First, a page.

Creating a New Tort for Wrongful Mispresentation of Character
83 Pages Posted: 1 Mar 2004
Date Written: March 2004
Both defamation law and the tort of false light invasion of privacy have been widely criticized as confusing in theory and arbitrary in result. A significant source of dissatisfaction, this Article contends, is that the prevailing system fails to account adequately for the existence of genuinely close cases under both torts. Such cases inevitably arise under doctrines that, like defamation and false light, contain major elements of indeterminacy. Yet, defamation and false light rules are generally based on a winner-take-all approach that departs from modern notions of apportionment.
This Article proposes a new tort, wrongful mispresentation of character, as a device to enable jurors in appropriate cases to register their sense that both parties in a defamation or false light suit have staked out substantial positions. Rather than supplanting existing causes of action, the wrongful mispresentation would offer an additional option to juries legitimately torn between compelling arguments for both the plaintiff and defendant. Moreover, by conferring legal status on this compromise, the tort might stimulate settlements along this line between parties who would otherwise contest their suit to the bitter end.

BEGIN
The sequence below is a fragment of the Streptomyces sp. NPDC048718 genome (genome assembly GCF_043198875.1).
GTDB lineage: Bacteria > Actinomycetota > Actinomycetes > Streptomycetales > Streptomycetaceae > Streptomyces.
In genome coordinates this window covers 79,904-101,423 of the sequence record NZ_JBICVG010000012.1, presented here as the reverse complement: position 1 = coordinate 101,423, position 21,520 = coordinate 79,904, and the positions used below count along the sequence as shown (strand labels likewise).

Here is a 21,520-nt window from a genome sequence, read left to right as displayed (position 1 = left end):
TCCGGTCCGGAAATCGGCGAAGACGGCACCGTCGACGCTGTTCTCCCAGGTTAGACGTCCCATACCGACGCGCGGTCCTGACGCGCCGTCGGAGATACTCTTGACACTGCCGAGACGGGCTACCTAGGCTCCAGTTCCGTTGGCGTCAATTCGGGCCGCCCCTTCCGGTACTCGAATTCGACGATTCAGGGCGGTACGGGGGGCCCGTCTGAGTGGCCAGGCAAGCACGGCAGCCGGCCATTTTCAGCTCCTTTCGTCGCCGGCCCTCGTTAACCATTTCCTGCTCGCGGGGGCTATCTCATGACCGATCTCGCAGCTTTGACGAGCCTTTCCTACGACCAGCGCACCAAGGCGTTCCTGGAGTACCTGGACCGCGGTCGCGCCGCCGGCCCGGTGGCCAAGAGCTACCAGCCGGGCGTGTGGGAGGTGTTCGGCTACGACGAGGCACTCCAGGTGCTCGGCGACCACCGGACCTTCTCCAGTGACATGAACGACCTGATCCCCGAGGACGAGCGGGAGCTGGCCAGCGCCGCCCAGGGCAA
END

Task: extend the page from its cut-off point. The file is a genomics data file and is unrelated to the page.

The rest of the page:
Part I provides an overview of salient developments in defamation and false light doctrines, and of criticisms and reforms that have been advanced. Part II describes the nature of the proposed tort of wrongful mispresentation and the circumstances under which it would be available; in addition, this Part discusses arguments that might be raised for and against the proposal. Part III identifies several areas in which the difficulty of principled resolution is a recurring phenomenon, and analyzes how wrongful mispresentation might provide a useful outlet in each area.
Suggested Citation: Suggested Citation